I recently took part of a conference call with Kathy Bates of ‘American Horror Story.’ Everyone on the call got one or two questions. I got to ask her about that awesome scene with Jessica Lange.
Mark Hi, Kathy. How are you doing?
Kathy I’m good. How are you?
Mark Good. I want to tell you, the other night that scene with you and Jessica Lange was just incredible. If you guys both don’t win Emmy’s for that there’s something wrong with the system.
Kathy Well, we’ve been very generously given our Emmy’s, but thank you for that.
Mark Did you guys rehearse that a lot, or did you guys just talk about it a little and just go in and do it? What was the reaction once you guys finally finished it?
Kathy Well, relief when we were done. Let me start back at the beginning. When we got the script, and we actually had a couple of meetings with the director on it to talk about the scene itself and how we were going to approach it because on the page it looks like Greek theater; it’s one monologue after another monologue after another monologue. With these kinds of arguments, in real life, it would be people would be talking over each other and all of that kind of stuff. It wasn’t constructed like that, so we couldn’t approach it from that direction.
We did a lot of talking about what was going on in the character’s minds and where they were coming from and would this be enough to—I know one concern from Jessica was, would this be enough for her to turn around and kill Ethel. Then, the shooting of it, oh my, Lord. For some reason it got scheduled on the last day of the week at 11:00 at night. She, especially, was just dragging because she had been working all day and all week.
Then, I had no idea she was going to knock the table over and do all of that. I thought the blocking was good, too. I thought Brad Buecker blocked it very interestingly because she’s got this huge tent; we were circling each other. That’s what we tried to accomplish was, to make those monologues really effective and real, even though they were written as these two titans, Greek gods fighting.
Some other interesting questions asked below.
From Sabienna Bowman with TV Equals:
Sabienna The versatility that American Horror Story provides the actors is just amazing. I was wondering, for you, how does it feel to go from “Delphine” in Coven to “Ethel” in Freak Show?
Kathy Oh, from “Delphine?” They’re very different. How did it feel to me? I don’t know, I kind of had to go easy with Ethel when I first got here whereas, with “Delphine,” she just explodes. I had to find my way gently with “Ethel.”
Of course, “Delphine” was a real person. I had a lot of research for her that I was able to rely on, so I was very confident taking off like a bullet with her. With “Ethel,” I really wanted to, well, I just said it; I guess ease into it and find her as we were moving on. I know that sounds kind of, you didn’t know before you started working. I think in some cases you know some things and then you discover other things as you were going along. I think there was a point where I thought, okay, now I know who this woman is. That’s it.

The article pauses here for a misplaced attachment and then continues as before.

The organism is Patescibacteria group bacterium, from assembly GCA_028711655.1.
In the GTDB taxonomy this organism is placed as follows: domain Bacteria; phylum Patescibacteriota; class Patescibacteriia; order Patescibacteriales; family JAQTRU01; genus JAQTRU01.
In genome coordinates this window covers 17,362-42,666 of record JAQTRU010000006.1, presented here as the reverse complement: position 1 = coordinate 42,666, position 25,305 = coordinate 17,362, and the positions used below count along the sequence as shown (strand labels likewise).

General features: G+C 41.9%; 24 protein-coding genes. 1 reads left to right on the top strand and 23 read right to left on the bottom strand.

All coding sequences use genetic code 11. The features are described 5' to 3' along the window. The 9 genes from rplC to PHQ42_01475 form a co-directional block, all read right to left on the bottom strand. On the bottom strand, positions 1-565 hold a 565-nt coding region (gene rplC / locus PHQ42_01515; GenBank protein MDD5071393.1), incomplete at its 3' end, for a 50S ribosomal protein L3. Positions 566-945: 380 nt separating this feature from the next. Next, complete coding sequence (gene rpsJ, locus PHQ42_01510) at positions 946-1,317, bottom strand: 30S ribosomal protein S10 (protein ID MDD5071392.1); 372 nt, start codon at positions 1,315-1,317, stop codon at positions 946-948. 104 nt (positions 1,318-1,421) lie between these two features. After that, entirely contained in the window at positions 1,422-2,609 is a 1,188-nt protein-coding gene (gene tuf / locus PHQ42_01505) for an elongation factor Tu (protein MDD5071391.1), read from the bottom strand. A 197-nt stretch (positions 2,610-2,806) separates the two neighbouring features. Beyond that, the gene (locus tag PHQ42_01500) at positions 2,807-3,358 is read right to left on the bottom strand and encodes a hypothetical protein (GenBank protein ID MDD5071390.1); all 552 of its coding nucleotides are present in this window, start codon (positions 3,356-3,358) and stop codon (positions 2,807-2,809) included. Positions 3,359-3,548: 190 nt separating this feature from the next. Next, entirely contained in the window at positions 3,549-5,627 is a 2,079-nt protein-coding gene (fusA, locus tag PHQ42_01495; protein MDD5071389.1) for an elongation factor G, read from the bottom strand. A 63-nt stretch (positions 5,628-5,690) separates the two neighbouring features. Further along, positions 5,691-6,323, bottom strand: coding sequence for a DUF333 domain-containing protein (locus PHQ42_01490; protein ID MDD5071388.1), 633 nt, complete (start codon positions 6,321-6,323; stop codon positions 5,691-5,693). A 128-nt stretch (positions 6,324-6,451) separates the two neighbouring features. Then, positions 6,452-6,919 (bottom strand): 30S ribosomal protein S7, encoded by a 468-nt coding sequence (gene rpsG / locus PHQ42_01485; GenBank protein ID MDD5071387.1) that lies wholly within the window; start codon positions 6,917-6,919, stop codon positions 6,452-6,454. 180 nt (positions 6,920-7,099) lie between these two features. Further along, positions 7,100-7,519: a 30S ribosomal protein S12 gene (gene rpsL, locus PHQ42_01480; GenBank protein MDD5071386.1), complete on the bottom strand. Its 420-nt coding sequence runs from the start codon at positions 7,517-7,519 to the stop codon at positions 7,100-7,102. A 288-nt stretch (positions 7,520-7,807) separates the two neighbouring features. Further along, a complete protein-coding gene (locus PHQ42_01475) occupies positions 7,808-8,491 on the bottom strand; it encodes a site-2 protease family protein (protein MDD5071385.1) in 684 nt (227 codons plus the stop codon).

From Minyvonne Burke with HNGN.com:
Minyvonne I was interested to know how you felt about this season because it was a little twisted and dark. Was there a part of this season that freaked you out a little bit?
Kathy Well, you know what? I’ve got the DVDs, and my friend who’s coming to visit me for Christmas hasn’t seen them because he lives in France. I’m looking forward to binging with him, just to sit back and see the thing as a whole piece and see how I feel. That would be the only way I could answer your question would be after I’ve done that.
I thought what was shocking at the beginning of the first episode was when the freaks went and chopped the policeman up, and I thought, oh dear God, you’ve just shown these wonderful, quirky people and already fallen in love with them and then they go out and do this. “Twisty” was just unbearable, so I guess, in a way, it has been. Because it is set in the real world, I guess—my sister said this, she said, “I’m not scared of goblins and all that stuff.” She said, “But the real world is what scares me.”
From Brittany Lovely with Hypable.com:
Brittany My question is, last season you had this wonderful dress that really brought “Delphine” to life and this season you’re very toned down but that accent. Can you speak to how that accent came about, and was it hard to stay in it the whole time filming?
Kathy Well, gosh, that accent has become so controversial. I didn’t really have a dialect coach to help me, that’s first of all. I knew she was from Baltimore. Ryan said, but light. When I got into it, I studied Mikulski a lot. I actually had a dialect coach friend of mine spell it out phonetically, what it was supposed to be.
Then online, I found, if you can believe this, how to speak Baltimorese, and from that you had a link that could go to the “Star Spangled Banner” in Baltimorese, which really helped me prepare every day. Although, I did stay in it for the first—I spoke that way every day. It just got to be sort of ridiculous how perplexing and how people got turned off by it and there were things online, they got two scholars, which I just couldn’t believe.
At times I thought, oh my God, am I not doing this right? A close friend of Ryan’s was on set for a while, from that area, and he really helped me with it. You can’t do it lightly, it’s a heavy accent and I also wanted it to sound like old-fashioned working class, so that’s even more different than what people are used to hearing. Then, the funny thing was is that a guy asked two of his friends who were from Baltimore what they thought of my accent. They said, “What accent?” I feel like, okay, case closed. I’m moving on.
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